Should Random Drug Testing Be Year-Round?

Failed Drug Test

A possible solution to a rampant problem!

We have seen problems with drug/PED use throughout the history of sports. Basketball, football, and tennis have all seen their share of problems; not even collegiate level athletics have been spared. In the majority of these cases, proper checks and balances have been implemented to monitor PED use.

In boxing, the issue has become extremely apparent. Since Floyd Mayweather mentioned he wanted Manny Pacquiao to undergo random testing before committing to fighting him in 2009, many failed cases have emerged.

Shortly after, the WBC teamed with VADA to make enrolling in a random testing program mandatory. Since then, we have seen a myriad of fighters fail drug tests repeatedly.

Previous Acts of Cheating

In 2016, two of the most blatant acts of disregard for sportsmanship involving drug use in the history of boxing took place. Heavyweights Alexander Povetkin and Lucas Browne both tested positive for two separate PEDs within one year. The former tested positive for meldonium and ostarine within a six month span. The latter tested positive for clenbuterol and ostarine within an eight month span.

Both fighters have since been cleared to fight; the former prepping for a title shot against Anthony Joshua in September. To their credit, each has undergone periodic testing since returning to the ring. Still, the question begs asking: has the problem truly been curbed?

Let’s look further down the active roster for perspective. What does it say when we have situations where even prospects are getting caught? Featherweight Kid Galahad was busted in the past. Even more recently, middleweight Liam Cameron popped hot. If even the fighters that are not considered “popular names” are failing tests, its safe to say that there is a major problem here.

The Canelo Situation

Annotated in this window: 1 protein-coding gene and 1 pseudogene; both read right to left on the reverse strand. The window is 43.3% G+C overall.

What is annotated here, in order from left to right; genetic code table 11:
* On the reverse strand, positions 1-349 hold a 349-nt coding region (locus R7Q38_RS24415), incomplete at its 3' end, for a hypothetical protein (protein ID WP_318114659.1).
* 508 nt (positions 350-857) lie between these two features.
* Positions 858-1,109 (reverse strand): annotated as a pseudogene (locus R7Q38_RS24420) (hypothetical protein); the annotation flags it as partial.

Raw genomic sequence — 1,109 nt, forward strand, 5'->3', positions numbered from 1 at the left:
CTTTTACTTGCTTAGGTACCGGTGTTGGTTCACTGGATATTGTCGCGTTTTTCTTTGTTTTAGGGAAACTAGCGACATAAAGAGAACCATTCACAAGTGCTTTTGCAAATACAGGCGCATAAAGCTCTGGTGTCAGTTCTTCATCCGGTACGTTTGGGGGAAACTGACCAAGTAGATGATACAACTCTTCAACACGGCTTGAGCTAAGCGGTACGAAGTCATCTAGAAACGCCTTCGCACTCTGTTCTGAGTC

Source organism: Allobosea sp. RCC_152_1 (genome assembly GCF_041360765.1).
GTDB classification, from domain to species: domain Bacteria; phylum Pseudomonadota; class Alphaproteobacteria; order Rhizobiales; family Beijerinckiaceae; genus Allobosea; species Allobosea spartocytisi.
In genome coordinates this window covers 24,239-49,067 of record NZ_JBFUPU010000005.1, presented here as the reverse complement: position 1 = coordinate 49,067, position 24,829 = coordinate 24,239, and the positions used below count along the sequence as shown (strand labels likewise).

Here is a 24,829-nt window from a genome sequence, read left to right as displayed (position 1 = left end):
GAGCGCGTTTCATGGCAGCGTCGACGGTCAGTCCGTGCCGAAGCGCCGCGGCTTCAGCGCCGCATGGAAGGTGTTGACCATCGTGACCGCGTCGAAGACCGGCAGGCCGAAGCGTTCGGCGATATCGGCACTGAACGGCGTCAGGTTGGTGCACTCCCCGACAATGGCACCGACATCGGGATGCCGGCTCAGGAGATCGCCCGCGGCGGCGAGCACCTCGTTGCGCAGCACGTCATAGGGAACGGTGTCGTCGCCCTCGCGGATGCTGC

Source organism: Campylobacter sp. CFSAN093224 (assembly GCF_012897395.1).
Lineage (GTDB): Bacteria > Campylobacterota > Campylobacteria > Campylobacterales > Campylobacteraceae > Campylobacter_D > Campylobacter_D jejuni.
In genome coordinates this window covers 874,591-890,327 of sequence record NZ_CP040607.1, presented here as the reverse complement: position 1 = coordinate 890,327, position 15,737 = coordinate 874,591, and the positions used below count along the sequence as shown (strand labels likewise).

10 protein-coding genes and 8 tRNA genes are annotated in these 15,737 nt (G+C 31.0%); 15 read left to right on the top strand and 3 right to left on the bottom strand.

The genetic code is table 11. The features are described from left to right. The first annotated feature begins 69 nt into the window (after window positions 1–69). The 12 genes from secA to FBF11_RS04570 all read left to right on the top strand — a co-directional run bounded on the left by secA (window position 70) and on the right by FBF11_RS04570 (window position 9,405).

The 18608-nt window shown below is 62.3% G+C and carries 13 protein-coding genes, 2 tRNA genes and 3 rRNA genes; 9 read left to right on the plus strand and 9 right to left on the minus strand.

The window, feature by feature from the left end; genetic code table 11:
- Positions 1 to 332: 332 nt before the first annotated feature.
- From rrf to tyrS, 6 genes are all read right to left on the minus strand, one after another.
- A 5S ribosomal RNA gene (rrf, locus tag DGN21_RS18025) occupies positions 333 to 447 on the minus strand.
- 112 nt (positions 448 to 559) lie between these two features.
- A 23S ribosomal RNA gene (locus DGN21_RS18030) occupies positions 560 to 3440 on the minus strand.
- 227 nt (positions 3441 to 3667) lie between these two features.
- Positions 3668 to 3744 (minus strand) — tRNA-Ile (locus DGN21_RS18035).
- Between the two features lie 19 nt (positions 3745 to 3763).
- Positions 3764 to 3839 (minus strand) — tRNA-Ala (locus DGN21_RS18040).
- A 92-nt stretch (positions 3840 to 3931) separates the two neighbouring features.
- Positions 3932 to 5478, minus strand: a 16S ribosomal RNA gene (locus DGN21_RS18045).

Canelo Alvarez was the subject of the most recent high profile case back in May. He tested positive for clenbuterol; said to have been ingested after eating meat. Consequently, a mega-clash with Gennady Golovkin was cancelled.

Although he was suspended, the WBC quickly reinstated him as their #1 contender after he enrolled in VADA’s testing program. Yes, it was that simple. This was all done without a proper assessment of whether Canelo will offend again or not. The outcome: he was able to obtain another opportunity to make a huge money fight with Golovkin in September.

A better alternative would be to mandate year-round testing for Canelo; not just in training camp. Of course, implementing this for every fighter right away would be difficult to say the least. The increased cost alone would be a deterrent. Therefore, implementing this as a requirement would be ideal for offenders for now.

In the future, year-round random drug testing will help do away with gray areas if all fighters participate. It is very plausible to enact provisions requiring active fighters to submit a test once or twice per month at random. Athletes would be much less bold in using PEDs with this system in place. It would further strengthen the move if all the world champions were to be the first to set the standard. If this is done, the rest of the boxing world may follow suit.

By: Jordan “Blake” Whitehead & EJ Williams

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